21. New Collection Brings 15 Original Ready-to-Use Materials, Including Two Free to Download; Substance Source Library Now Contains Nearly 1850 Assets CLERMONT-FERRAND, France – May 21, 2019 – The Substance Team today announces the second Substance Source Signature Collection of 2019, bringing with it one of the most versatile sets of materials yet. For his collection, material artist Ben Wilson channeled his love of abstract design and decaying architecture in order to create assets that run the spectrum from beauty to decay, with an emphasis on shape language. Wilson’s 15 original materials are available now and are meant to offer artists working on anything from games to VFX to architecture a source of inspiration and original designs. Wilson’s collection begins with carved layer stacking, meant to convey an abstract and yet simplified expression of beauty. The fully customizable parameters make for a nearly infinite level of variations, and the shapes were designed in a way that encourages experimentation for artists of all skill levels. The designs emphasized in the beauty set are also reflected in the decay materials through the shape language employed. Twisted and distorted features offer a new take on decay beyond the traditional emphasis on factors like death and overgrowth. “For this collection, I wanted to create something that could act as a starting point for artists that want to go beyond the familiar ideas of what we associate with beauty and decay,” said Wilson. “The designs I looked to in order to inspire these materials are somewhat abstract and hard to clarify as beautiful, while others for decay bordered on chaotic. But ultimately, it’s two sides of the same coin.” Whether an artist is leaning towards the beauty materials to help design a modern skyscraper or utilizing the decay assets to create a well-worn stone wall, the color variation was designed to be as user-friendly as possible. All materials offer a primary, secondary and tertiary color picker, allowing for easy color control. Each graph was also created with similar visual features in mind to ensure a cohesive set of materials, so objects like debris, for instance, are shared across each material. To create his collection, Wilson leveraged his years as a Substance Designer user along with nearly a decade of experience creating video games. His resume includes blockbuster franchises including Gears of War and Forza Horizons, as well as work on major releases like The Division. He recently acted as senior environment artist for Machine Games' Wolfenstein II: New Colossus before joining Ubisoft Stockholm as a material artist to work on the upcoming Avatar game. He has also worked with the Substance Team to present a master class during Substance Days GDC 2018. To celebrate the release of the new collection, Substance Source subscribers will receive two materials – “Fossilized Streams” and “Concrete Clover” – for free. Both materials are now available to download from the Substance Source library. Wilson will join the Substance Team for a live stream from Stockholm on May 27, offering a deep dive into the creation of both materials and a look at the collection as a whole. With the release of Wilson’s collection, the Substance Source library continues to grow. Users now have access to nearly 1850 ready-to-use materials, each fully customizable and tweakable for use in anything from gaming to VFX to architecture to design and more. Additional materials will be announced soon, including new collections from artists working in multiple industries. Pricing/Availability Access to Substance Source is available through a monthly subscription. Subscribers receive 30 Substance Source material downloads per month, along with Substance Designer, Substance Painter and Substance B2M for $19.90 (Indie) or $99.90 (Pro). Professional users and teams can also buy the entire Substance Source library, along with one year of updates, for $4990. Enterprise and education pricing is available upon request. Students and teachers can request a license at no cost. About Allegorithmic Allegorithmic, an Adobe company, is the industry leader in 3D texture and material creation technologies. More than 150,000 users in the domains of games and entertainment, film and VFX, architecture, and design rely on Allegorithmic's award-winning Substance texture and material authoring software for developing the next generation of digital content. Clients include: Naughty Dog, Activision, Sony Computer Entertainment, Electronic Arts, Ubisoft, Double Negative, MPC, Foster + Partners, Gensler, Louis Vuitton, Mercedes-Benz and IKEA. Founded in 2003, Allegorithmic is based in France with offices in Clermont-Ferrand, Lyon and Paris, and has global offices in Los Angeles, Cleveland, Montreal, Singapore and Seoul. View full story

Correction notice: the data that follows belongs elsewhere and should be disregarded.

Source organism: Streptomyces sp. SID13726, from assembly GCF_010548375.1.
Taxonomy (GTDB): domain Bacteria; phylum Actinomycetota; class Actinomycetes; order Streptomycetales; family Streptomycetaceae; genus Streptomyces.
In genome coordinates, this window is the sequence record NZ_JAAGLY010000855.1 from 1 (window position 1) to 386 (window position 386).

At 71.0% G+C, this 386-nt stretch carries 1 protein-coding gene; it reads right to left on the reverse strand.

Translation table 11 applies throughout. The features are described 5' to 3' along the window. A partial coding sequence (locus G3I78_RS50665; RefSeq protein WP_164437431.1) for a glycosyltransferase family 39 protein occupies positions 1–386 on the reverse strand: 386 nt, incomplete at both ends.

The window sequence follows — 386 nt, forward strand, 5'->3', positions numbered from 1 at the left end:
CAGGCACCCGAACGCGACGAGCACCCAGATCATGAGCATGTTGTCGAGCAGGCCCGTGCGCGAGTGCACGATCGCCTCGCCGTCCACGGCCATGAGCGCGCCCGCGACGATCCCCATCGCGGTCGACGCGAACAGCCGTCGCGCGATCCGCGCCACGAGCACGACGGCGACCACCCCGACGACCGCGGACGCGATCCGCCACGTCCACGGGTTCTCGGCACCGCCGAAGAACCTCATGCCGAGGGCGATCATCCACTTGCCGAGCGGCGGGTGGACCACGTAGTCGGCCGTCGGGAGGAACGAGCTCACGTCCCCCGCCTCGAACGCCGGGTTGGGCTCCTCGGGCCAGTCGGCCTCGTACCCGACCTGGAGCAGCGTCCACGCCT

22. New Collection Brings 15 Original Ready-to-Use Materials, Including Two Free to Download; Substance Source Library Now Contains Nearly 1850 Assets CLERMONT-FERRAND, France – May 21, 2019 – The Substance Team today announces the second Substance Source Signature Collection of 2019, bringing with it one of the most versatile sets of materials yet. For his collection, material artist Ben Wilson channeled his love of abstract design and decaying architecture in order to create assets that run the spectrum from beauty to decay, with an emphasis on shape language. Wilson’s 15 original materials are available now and are meant to offer artists working on anything from games to VFX to architecture a source of inspiration and original designs. Wilson’s collection begins with carved layer stacking, meant to convey an abstract and yet simplified expression of beauty. The fully customizable parameters make for a nearly infinite level of variations, and the shapes were designed in a way that encourages experimentation for artists of all skill levels. The designs emphasized in the beauty set are also reflected in the decay materials through the shape language employed. Twisted and distorted features offer a new take on decay beyond the traditional emphasis on factors like death and overgrowth. “For this collection, I wanted to create something that could act as a starting point for artists that want to go beyond the familiar ideas of what we associate with beauty and decay,” said Wilson. “The designs I looked to in order to inspire these materials are somewhat abstract and hard to clarify as beautiful, while others for decay bordered on chaotic. But ultimately, it’s two sides of the same coin.” Whether an artist is leaning towards the beauty materials to help design a modern skyscraper or utilizing the decay assets to create a well-worn stone wall, the color variation was designed to be as user-friendly as possible. All materials offer a primary, secondary and tertiary color picker, allowing for easy color control. Each graph was also created with similar visual features in mind to ensure a cohesive set of materials, so objects like debris, for instance, are shared across each material. To create his collection, Wilson leveraged his years as a Substance Designer user along with nearly a decade of experience creating video games. His resume includes blockbuster franchises including Gears of War and Forza Horizons, as well as work on major releases like The Division. He recently acted as senior environment artist for Machine Games' Wolfenstein II: New Colossus before joining Ubisoft Stockholm as a material artist to work on the upcoming Avatar game. He has also worked with the Substance Team to present a master class during Substance Days GDC 2018. To celebrate the release of the new collection, Substance Source subscribers will receive two materials – “Fossilized Streams” and “Concrete Clover” – for free. Both materials are now available to download from the Substance Source library. Wilson will join the Substance Team for a live stream from Stockholm on May 27, offering a deep dive into the creation of both materials and a look at the collection as a whole. With the release of Wilson’s collection, the Substance Source library continues to grow. Users now have access to nearly 1850 ready-to-use materials, each fully customizable and tweakable for use in anything from gaming to VFX to architecture to design and more. Additional materials will be announced soon, including new collections from artists working in multiple industries. Pricing/Availability Access to Substance Source is available through a monthly subscription. Subscribers receive 30 Substance Source material downloads per month, along with Substance Designer, Substance Painter and Substance B2M for $19.90 (Indie) or $99.90 (Pro). Professional users and teams can also buy the entire Substance Source library, along with one year of updates, for $4990. Enterprise and education pricing is available upon request. Students and teachers can request a license at no cost. About Allegorithmic Allegorithmic, an Adobe company, is the industry leader in 3D texture and material creation technologies. More than 150,000 users in the domains of games and entertainment, film and VFX, architecture, and design rely on Allegorithmic's award-winning Substance texture and material authoring software for developing the next generation of digital content. Clients include: Naughty Dog, Activision, Sony Computer Entertainment, Electronic Arts, Ubisoft, Double Negative, MPC, Foster + Partners, Gensler, Louis Vuitton, Mercedes-Benz and IKEA. Founded in 2003, Allegorithmic is based in France with offices in Clermont-Ferrand, Lyon and Paris, and has global offices in Los Angeles, Cleveland, Montreal, Singapore and Seoul.